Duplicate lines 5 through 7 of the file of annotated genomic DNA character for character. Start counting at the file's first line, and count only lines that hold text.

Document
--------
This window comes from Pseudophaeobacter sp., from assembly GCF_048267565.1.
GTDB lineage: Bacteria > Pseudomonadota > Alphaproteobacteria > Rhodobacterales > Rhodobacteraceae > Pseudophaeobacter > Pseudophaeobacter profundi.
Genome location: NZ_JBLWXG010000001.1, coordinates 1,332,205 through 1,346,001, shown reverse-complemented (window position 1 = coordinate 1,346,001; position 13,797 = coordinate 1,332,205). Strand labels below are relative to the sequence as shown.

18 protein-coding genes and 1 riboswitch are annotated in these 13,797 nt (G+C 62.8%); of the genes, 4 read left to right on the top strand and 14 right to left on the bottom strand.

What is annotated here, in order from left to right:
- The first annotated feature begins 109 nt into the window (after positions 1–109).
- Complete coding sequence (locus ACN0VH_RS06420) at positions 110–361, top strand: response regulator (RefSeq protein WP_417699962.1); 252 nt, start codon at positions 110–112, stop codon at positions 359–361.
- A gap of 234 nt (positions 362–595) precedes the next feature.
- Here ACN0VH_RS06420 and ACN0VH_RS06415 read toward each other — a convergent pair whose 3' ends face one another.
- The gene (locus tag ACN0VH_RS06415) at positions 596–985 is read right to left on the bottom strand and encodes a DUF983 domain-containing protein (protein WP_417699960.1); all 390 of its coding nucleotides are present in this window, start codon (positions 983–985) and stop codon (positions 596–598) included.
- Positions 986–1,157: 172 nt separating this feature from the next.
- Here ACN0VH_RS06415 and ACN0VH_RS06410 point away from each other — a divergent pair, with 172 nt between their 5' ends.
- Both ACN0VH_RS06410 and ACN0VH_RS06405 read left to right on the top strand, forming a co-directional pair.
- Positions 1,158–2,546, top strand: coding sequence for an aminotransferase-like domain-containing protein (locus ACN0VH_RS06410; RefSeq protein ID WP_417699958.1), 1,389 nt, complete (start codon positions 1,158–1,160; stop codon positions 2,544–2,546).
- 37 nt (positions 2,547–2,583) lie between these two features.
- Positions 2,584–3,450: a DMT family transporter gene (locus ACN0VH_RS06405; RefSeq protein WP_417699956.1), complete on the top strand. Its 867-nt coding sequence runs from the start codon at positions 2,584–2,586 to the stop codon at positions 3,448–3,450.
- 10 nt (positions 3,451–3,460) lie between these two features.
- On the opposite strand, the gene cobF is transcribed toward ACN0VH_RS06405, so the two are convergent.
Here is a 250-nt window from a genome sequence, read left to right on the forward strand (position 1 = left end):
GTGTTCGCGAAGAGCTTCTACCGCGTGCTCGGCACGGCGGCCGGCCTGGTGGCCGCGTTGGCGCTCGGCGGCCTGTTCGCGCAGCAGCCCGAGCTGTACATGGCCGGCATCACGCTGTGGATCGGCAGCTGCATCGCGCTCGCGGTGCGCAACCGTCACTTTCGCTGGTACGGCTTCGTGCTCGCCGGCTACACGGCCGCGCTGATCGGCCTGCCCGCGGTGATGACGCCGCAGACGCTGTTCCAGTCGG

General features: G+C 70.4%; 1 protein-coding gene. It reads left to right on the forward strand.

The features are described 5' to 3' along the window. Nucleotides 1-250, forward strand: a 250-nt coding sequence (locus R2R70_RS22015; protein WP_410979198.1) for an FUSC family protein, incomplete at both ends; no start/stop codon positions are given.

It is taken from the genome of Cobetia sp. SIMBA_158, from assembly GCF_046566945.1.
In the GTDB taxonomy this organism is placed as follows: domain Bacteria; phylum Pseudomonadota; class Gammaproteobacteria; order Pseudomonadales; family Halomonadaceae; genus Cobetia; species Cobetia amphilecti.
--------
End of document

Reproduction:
What is annotated here, in order from left to right:
- The first annotated feature begins 109 nt into the window (after positions 1–109).
- Complete coding sequence (locus ACN0VH_RS06420) at positions 110–361, top strand: response regulator (RefSeq protein WP_417699962.1); 252 nt, start codon at positions 110–112, stop codon at positions 359–361.